You can visit St Bride’s and most of its crypts any day of the week, but to get the full picture of its history – and full access to its underground areas – take one of their regular guided tours. These 1.5 hour tours are the only way to access St Bride’s rather ghoulish – and absolutely fascinating – charnel house and ossuary. A narrow passage past a rather prosaic kitchen and storage area leads you to these unusual last resting places.


The medieval charnel house (pictured above) features literally piles of bones buried on top of one another in an unusual chequerboard pattern – and I’m told it goes much deeper than what is currently visible. The ossuary is decidedly more organised and contains the remains of 227 individuals all neatly packed away in numbered cardboard boxes. The bones were identified by their coffin plates – some of which can also be seen in the ossuary. Names and other data, such as cause of death, have been systematically recorded, along with drawings of each bone.

I managed to catch the last tour for 2012, but they start up again on Tuesday 8th January, and then run each fortnight at 3pm, £6 each. You can book in advance on 020 7427 0133 or or just turn up on the day.


London Coffeehouse Tour

Unreal City Audio’s Coffeehouse Tour covers two of the Londonphile’s favourite things: London and coffee. Historian and tour leader Dr Matthew Green conducts these tours around the old City, explaining how a gritty and bitter Turkish drink transformed the capital. Ably assisted by a small troupe of actors and musicians, he brings the City’s old coffeehouses to life – no mean feat considering that they no longer exist.

Appropriately enough the tour commences outside St Michael’s Cornhill – in 1652 Greek entrepreneur and coffee-lover Pasqua Rosee started the city’s first coffee stall here in the churchyard. People queued up all the way down St Michael’s Alley to get their caffeine fix from dishes of coffee sold from a wooden shack, while the church pews sat empty. Over 600 dishes a day were sold.

The old and the new.

One of the most fascinating – and fundamental – aspects of the original London coffeehouses was that they were not a solitary experience, as is so often the case today. Instead, they were an opportunity for people (read: men) to talk to strangers, strike deals, and generally impart news, information and mis-information. The early coffeehouses were so strong a feature of London life that they survived not only the Great Fire (which destroyed all 82 coffeehouses in the City) but the wrath of King Charles II, who attempted  – and failed – to shut them down with a 1675 proclamation.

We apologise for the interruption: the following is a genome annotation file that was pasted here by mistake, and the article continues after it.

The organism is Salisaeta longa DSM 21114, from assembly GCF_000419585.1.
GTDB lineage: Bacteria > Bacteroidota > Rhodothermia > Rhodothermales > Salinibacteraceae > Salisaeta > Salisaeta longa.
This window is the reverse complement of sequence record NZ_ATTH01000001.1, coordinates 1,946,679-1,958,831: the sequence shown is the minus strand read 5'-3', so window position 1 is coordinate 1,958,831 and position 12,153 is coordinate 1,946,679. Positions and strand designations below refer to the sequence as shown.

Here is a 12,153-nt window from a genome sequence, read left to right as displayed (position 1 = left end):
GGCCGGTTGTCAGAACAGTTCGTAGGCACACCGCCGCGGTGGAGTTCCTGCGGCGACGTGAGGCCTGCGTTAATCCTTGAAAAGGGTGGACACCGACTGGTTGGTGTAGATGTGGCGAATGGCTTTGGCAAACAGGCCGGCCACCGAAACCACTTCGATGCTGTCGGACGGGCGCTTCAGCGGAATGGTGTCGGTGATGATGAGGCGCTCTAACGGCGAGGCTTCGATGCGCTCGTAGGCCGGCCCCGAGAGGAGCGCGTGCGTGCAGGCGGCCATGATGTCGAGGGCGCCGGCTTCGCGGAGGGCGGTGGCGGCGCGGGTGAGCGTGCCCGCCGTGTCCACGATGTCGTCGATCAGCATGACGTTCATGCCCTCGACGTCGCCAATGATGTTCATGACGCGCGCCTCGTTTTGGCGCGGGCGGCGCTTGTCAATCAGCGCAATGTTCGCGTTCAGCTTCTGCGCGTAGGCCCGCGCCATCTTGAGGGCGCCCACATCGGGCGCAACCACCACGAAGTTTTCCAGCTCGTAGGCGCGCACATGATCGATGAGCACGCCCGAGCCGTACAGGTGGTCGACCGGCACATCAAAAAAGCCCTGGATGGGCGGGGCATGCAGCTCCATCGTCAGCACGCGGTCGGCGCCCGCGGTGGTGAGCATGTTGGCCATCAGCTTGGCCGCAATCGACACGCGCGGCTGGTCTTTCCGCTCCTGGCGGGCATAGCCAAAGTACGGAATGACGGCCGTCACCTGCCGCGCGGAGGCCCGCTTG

The tour takes you to the sites of some of the earliest coffeehouses – most of which came to be associated with a particular business, such as insurance, auctioneering and stockbroking and were essentially to become the birthplaces of these industries. So as Matthew points out, it’s no coincidence that this same area has since housed Lloyd’s of London, The Royal Exchange and the London Stock Exchange. Along the way you also get to explore some of the City’s quaint, hidden back streets and churchyards. And as for whether or not you will need your coffee fix before the tour: you may still want to partake beforehand as although you will get opportunities to taste it, the old style coffee is quite different and won’t be to everyone’s liking – even though it’s served in a diluted form!

Check Unreal City Audio’s website for future dates – and be warned that they often sell out quickly. There is an email list you can join for advance notice of tours. They will also be running a Chocolate and Coffeehouse Tour on Saturday 7th April for Easter.